Relationships suffer. When you are starving yourself and living in a constant state of ketosis, you’re generally not a very nice person to be around. I was exhausted, irritable, irrational, deeply sad and angry. EDs are not a solo battle, your family and friends suffer immensely. 

Bad teeth are the bulimics unforeseen plight. Years of willing my stomach acid back up my throat has completely eroded the enamel of my teeth. I’m a floss-twice, brush-three-times-a-day, get-a-professional-clean-every-six-months kind of girl now, yet my teeth are as my dentist kindly said, “like chalk encased in enamel as strong as an MnM casing.” 

Once you’ve succumbed to the scorpions in your mind that control and manipulate your relationship with food it is incredibly hard to go back. Recovery is never linear, it is fraught with relapses, and dark thoughts of despair for your healthy new body. In my case, and the same goes for many women I know who have suffered, you never truly get over your E.D. 

Yes, I am not bulimic anymore, I don’t count calories now, I eat butter and bread, God, I’ll have milk in my coffee again – but there are still days when my hatred for my healthy body renders me too overwhelmed to leave my house. There are times when I yearn for my dark days, despite the depression and neuroticism that hung over me.

About a year into my recovery, my mother (a lawyer who has spent her whole career battling against the entrenched patriarchy in the legal industry) gave me some advice I’ll never forget. “Don’t fall for this honey, I’ve spent so many years of my life fixating on how look. That energy could have been directed into my life, my family, my career,” she said. “Look around you, no male leader spends a quarter of the time as women do obsessing about their bodies”.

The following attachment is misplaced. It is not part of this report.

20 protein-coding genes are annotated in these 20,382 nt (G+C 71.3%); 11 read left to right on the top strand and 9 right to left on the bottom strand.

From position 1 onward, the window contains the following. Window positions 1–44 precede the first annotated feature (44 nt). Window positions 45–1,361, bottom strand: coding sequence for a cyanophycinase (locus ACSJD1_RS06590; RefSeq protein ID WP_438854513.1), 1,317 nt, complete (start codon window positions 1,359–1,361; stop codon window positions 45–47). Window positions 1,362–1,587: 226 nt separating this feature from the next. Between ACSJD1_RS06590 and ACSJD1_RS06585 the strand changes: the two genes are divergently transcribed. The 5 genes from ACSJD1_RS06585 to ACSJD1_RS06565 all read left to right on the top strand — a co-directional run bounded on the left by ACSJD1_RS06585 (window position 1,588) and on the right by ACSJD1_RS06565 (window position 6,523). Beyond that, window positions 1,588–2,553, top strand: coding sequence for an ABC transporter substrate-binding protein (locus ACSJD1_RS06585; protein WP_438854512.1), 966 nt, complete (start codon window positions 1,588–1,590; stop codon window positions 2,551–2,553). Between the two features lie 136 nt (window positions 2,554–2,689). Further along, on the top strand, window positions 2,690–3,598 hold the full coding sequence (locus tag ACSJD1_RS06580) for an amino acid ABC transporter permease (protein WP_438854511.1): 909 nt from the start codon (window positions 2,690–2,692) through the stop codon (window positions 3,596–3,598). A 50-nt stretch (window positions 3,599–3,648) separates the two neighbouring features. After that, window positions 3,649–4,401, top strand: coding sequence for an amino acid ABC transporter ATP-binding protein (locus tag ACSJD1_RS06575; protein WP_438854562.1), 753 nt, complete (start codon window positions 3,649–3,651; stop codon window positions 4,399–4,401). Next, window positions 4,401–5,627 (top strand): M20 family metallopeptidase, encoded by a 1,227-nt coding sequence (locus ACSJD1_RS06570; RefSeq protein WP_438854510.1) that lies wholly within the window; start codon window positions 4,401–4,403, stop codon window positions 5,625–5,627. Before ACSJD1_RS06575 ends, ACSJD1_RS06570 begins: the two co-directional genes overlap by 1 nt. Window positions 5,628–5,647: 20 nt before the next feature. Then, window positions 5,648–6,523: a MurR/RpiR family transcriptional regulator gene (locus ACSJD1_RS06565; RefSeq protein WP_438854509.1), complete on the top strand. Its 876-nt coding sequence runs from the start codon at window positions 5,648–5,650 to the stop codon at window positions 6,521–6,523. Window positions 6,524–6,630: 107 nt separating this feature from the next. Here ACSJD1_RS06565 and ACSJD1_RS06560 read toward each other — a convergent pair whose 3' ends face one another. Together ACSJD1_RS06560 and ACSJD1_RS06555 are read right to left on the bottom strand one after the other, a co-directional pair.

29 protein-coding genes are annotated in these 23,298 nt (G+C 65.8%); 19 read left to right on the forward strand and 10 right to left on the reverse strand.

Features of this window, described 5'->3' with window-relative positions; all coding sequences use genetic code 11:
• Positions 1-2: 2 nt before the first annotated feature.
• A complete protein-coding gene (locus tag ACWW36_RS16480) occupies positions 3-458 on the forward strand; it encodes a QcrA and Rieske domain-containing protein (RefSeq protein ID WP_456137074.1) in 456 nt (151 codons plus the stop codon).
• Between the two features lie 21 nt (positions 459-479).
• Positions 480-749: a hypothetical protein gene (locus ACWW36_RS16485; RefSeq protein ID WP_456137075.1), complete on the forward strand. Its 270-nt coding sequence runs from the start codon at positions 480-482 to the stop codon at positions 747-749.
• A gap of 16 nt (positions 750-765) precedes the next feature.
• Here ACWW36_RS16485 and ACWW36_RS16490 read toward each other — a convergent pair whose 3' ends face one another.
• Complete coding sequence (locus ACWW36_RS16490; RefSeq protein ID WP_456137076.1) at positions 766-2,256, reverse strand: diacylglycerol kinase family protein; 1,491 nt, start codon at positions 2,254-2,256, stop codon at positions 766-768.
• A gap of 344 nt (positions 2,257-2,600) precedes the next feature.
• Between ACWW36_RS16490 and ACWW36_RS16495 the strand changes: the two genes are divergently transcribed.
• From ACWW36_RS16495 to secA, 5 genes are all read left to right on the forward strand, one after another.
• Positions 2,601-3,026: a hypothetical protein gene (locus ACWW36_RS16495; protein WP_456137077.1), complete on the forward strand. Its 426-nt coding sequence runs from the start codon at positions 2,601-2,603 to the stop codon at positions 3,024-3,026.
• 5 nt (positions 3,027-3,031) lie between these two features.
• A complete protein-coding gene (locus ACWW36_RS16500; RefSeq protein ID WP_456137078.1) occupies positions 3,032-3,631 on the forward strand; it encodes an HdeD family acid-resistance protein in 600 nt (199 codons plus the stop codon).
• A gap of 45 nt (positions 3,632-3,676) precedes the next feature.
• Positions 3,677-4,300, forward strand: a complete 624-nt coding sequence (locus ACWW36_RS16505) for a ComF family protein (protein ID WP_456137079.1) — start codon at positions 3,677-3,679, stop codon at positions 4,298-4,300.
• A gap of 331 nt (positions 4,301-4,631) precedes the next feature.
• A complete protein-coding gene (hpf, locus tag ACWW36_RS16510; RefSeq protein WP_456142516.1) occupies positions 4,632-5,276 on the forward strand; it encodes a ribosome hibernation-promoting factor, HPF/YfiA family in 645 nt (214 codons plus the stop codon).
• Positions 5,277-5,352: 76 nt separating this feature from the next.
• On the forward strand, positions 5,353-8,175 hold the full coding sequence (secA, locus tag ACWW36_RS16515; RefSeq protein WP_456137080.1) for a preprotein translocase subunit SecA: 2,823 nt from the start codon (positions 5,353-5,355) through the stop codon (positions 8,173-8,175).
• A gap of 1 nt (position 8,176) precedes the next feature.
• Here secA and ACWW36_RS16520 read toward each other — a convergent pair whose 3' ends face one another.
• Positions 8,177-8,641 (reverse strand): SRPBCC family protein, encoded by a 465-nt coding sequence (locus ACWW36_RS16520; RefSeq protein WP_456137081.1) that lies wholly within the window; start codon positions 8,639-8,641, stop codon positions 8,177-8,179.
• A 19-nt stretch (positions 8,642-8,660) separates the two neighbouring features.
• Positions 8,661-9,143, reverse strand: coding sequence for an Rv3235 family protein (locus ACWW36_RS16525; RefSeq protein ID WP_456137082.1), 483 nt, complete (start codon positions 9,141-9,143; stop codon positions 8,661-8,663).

Those words hit me deep, for there was an intrinsic truth to them, the controlling narrative of how a women should look is a form of subjugation. We are told to make ourselves smaller, take up less space, be petite, feminine and dainty. The very nature of these qualities is in stark contrast to powerful, strong, loud, and resolute. The fabric of a society that implores women to be small is a society rife with patriarchy. In fact, I would go so far as to say that that an emphasis on skinniness subverts indigenous and pacific bodies, particularly in the Aotearoa context. 

Femininity itself feels tenuous. Female athletes still deal with incorrigible hatred for their athletic physiques. A BBC Sport survey found that 30 % of sportswomen have been trolled online for their bodies. Being strong risks can the label of being butch. The number of fucking times I have heard mothers make comments such as “oh I would never let my girl swim competitively, those women have such big shoulders,” drives me up the goddamn wall.  

The statement “heroin chic is back” feels like a smarmy fuck you to the emancipation and equality generations of women have fought for. Michele Obama’s guns don’t fit the heroin bill, nor do Megan Thee Stallions impeccable thighs or Serena Williams chiselled body. Kate moss does, an emancipated Angelina Jolie and Winona Ryder in Girl interrupted do. 

I refuse to go back there, to watch women around me succumb to the expectations to take up less space. 

Heroin chic is not back if we make enough noise.